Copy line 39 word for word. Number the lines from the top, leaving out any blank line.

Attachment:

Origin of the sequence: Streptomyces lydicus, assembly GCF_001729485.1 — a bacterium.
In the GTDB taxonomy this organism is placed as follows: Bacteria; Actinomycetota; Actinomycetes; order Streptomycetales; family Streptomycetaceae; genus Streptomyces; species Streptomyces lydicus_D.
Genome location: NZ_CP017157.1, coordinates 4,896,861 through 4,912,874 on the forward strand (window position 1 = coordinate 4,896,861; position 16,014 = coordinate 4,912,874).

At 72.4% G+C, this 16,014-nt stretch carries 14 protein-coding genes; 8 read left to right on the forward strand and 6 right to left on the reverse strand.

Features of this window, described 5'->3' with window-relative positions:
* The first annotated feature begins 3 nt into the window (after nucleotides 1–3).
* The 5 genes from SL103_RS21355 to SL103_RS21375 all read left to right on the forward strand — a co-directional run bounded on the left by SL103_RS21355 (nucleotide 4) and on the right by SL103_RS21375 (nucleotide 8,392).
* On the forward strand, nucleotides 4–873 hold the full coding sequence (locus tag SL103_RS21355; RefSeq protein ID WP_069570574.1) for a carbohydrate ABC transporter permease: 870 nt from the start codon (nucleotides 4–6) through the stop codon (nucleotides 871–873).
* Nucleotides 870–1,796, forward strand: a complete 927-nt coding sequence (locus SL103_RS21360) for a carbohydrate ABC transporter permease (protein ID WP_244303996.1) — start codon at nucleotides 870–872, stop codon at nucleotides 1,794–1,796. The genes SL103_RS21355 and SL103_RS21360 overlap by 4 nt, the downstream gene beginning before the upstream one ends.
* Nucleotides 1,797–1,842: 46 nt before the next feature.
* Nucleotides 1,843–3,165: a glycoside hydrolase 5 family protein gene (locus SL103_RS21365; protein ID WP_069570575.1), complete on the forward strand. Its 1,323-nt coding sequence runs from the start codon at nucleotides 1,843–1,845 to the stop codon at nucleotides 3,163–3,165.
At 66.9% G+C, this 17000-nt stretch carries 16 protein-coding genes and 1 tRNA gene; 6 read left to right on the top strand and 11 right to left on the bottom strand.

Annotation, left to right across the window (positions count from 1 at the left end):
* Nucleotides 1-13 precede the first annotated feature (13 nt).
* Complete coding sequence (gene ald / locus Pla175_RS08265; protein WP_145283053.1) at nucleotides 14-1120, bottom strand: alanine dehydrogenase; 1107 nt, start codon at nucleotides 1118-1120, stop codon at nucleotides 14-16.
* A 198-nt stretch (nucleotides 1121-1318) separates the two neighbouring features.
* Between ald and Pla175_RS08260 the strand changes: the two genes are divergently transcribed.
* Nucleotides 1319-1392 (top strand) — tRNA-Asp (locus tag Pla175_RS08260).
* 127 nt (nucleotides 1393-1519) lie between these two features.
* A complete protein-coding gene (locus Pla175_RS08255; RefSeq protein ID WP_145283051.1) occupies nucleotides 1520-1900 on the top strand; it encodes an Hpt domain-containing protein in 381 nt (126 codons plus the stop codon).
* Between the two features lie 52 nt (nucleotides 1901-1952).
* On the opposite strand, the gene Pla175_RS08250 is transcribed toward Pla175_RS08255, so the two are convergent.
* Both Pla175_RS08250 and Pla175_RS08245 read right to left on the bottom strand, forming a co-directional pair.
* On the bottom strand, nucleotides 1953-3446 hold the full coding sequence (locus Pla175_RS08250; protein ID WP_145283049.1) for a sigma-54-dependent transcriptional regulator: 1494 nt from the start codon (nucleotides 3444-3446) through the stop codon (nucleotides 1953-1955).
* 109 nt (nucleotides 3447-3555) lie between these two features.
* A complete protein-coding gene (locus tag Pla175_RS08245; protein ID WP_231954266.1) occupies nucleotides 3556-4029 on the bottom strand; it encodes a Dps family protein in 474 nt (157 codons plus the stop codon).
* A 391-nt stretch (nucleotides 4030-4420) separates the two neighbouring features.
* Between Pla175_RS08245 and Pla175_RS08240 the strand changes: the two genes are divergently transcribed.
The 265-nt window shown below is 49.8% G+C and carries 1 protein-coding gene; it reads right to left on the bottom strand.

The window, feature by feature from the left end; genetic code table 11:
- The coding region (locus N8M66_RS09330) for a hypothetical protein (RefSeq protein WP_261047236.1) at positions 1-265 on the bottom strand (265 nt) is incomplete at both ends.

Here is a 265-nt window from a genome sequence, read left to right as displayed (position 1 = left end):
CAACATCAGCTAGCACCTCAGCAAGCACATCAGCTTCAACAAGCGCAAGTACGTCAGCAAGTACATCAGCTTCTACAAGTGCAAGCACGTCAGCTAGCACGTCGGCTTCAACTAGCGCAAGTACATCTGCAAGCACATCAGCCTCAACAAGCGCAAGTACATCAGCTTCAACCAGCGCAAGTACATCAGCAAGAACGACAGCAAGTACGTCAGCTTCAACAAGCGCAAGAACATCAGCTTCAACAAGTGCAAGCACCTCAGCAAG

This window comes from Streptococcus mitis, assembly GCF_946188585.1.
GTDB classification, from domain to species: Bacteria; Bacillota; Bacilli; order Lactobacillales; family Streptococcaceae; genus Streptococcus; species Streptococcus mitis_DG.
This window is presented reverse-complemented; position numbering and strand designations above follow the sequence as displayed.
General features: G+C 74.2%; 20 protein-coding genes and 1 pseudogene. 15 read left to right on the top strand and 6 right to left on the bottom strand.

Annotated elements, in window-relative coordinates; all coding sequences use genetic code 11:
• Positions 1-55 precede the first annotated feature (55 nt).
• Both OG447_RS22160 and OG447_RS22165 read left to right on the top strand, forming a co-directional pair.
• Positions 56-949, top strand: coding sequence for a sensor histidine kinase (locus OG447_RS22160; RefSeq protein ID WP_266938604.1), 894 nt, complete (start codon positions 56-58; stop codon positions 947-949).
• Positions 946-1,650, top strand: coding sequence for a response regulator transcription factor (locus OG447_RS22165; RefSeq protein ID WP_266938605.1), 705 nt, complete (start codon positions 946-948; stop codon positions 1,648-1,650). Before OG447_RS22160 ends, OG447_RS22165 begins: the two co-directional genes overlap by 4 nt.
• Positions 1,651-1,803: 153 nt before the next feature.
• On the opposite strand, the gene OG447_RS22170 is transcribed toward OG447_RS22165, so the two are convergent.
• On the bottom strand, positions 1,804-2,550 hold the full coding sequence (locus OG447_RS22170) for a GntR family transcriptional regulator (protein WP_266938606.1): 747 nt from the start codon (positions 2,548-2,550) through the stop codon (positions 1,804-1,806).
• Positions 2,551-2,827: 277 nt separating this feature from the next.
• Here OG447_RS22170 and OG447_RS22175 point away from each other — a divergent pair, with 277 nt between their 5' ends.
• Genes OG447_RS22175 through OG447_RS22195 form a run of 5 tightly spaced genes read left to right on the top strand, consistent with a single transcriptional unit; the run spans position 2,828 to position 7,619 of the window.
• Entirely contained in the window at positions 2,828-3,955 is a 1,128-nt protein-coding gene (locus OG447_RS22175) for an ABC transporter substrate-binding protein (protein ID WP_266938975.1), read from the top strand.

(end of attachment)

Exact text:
• Positions 1-55 precede the first annotated feature (55 nt).